Courtroom interior_new

By Omar Sacirbey, Religion News Service

Muslim Advocates and the Center for Constitutional Rights on March 21 appealed a federal judge’s ruling that affirmed the right of the New York City Police Department to spy on Muslims based on their faith and ethnicity.

In February, Newark U.S. District Judge William Martini rejected charges of illegal spying, stating that any harm suffered by the plaintiffs was not because of the spying program but because of news reports that revealed the secret program in 2011.

The appeal was filed with the 3rd U.S. Circuit Court of Appeals in Philadelphia.

“The message of the decision is that it’s OK to spy on Muslim Americans,” said lead plaintiff Syed Farhaj Hassan, who enlisted in the U.S. Army in 2001 and served in Iraq in 2003. “It’s a slap in the face to American Muslims who have served this country, served their community, and served their families by being peaceful citizens here.”

The two legal organizations argue the NYPD violated the constitutional rights of their clients based on their religion and caused them harm. They allege fear of being spied on discouraged Muslims from attending mosque or speaking in public, and it scared them from making charitable contributions to Muslim charities.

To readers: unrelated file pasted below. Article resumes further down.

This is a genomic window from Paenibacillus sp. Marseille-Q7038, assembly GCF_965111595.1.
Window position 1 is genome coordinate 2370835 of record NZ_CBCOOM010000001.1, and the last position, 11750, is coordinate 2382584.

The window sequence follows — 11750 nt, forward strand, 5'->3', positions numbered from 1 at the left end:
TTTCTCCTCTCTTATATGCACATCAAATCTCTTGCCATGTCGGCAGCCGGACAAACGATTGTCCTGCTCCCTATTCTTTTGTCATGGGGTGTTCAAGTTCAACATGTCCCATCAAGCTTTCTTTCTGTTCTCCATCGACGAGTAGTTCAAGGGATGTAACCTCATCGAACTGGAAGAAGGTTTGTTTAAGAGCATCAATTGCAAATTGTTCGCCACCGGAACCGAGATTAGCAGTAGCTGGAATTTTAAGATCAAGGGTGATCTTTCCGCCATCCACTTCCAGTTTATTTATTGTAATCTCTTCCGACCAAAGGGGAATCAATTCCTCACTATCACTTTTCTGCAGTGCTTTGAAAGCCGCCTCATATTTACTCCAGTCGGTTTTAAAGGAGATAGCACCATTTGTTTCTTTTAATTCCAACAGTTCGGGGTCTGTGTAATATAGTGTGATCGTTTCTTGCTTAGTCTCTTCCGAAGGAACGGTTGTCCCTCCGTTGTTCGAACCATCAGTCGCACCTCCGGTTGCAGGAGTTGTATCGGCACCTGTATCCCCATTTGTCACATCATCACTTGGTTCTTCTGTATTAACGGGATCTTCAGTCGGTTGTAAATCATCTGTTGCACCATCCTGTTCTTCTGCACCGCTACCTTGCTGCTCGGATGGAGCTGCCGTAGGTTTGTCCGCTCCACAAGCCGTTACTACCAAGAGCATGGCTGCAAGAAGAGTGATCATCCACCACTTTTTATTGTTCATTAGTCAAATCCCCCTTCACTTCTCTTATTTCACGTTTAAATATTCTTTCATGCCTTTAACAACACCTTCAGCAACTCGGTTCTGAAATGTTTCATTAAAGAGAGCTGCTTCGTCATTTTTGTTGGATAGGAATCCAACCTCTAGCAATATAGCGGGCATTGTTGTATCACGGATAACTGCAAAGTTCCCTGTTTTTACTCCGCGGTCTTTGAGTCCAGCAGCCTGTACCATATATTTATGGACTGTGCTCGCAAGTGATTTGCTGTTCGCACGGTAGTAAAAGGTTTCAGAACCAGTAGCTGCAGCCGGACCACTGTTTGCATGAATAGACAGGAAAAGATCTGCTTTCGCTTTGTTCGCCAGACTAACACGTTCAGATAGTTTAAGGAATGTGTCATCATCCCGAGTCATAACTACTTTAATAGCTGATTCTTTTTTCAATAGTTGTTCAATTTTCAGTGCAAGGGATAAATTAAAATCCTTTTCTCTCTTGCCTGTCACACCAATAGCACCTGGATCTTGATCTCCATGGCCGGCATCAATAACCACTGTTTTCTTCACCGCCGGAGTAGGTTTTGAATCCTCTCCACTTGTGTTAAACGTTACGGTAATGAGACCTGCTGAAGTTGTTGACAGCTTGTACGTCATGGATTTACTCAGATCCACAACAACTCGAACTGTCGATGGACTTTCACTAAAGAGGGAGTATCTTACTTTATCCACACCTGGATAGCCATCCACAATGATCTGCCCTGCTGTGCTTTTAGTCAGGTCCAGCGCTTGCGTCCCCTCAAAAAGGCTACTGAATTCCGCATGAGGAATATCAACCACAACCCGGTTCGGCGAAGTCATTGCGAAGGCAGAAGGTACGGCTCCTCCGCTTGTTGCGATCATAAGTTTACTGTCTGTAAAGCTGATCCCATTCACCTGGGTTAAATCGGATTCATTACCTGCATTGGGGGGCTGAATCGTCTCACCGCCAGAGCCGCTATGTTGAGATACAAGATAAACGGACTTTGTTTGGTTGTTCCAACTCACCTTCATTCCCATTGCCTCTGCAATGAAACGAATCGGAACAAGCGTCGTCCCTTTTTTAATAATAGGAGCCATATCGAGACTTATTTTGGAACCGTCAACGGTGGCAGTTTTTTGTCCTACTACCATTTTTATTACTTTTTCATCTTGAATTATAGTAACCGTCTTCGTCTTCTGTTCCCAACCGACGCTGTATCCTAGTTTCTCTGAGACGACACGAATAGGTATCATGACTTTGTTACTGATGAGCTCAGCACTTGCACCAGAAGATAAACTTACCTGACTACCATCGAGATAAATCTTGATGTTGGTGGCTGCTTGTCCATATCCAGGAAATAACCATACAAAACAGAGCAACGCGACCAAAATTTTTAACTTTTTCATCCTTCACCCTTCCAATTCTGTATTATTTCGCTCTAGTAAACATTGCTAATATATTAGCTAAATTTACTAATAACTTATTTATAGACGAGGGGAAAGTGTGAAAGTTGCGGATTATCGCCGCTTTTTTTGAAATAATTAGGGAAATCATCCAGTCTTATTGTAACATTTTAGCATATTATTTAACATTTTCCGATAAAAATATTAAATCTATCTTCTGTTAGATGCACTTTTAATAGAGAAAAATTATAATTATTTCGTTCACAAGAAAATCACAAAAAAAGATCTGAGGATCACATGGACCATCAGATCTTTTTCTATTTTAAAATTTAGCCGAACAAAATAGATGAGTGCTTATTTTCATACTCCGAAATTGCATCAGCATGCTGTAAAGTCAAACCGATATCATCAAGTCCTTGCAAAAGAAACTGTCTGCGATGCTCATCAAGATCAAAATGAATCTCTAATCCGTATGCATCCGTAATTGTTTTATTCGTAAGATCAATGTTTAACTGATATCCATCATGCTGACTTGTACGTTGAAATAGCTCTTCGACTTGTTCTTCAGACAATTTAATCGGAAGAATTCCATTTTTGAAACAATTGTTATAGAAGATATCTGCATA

The lawsuit does not seek money for the plaintiffs, but it asks the court to stop NYPD spying in New Jersey. The suit also asks the court to order the NYPD to expunge all records of the plaintiffs collected through the spying program.

Lawyers said internal NYPD documents included a list of 28 “ancestries of interest” and other policies showing that officers based their spying on the ethnic and religious background of their targets.

Since 2002, the NYPD has spied on at least 20 mosques, 14 restaurants, 11 retail stores, two Muslim elementary schools, and two Muslim Student Associations on college campuses in New Jersey, lawyers said. Forms of monitoring include video surveillance, photographing and community mapping.

The lawsuit is the first of three challenging the NYPD program.

Hassan is confident of victory, he said, because past civil rights cases, such as Brown v. Board of Education, also lost their first rounds before winning on appeal.

Lawyers for the plaintiffs also maintained some hope that new New York City Mayor Bill de Blasio may halt the program. While de Blasio’s predecessor Michael Bloomberg resisted efforts to stop the NYPD spying program, de Blasio said police should only investigate people based on leads.

“I’m pretty sure that when we look back at this, we’re going to be ashamed that we allowed this type of action to occur,” Hassan said. “There’s no way that peaceful citizens going about their everyday business should be spied on by police for no reason other than the color of their skin and the creed in which they believe.”

UPDATE: On April 15, the NYPD officially abandoned the program. Click here to read a post by Blog from the Capital’s Don Byrd.

From the April 2014 Report from the Capital. Click here for the next article.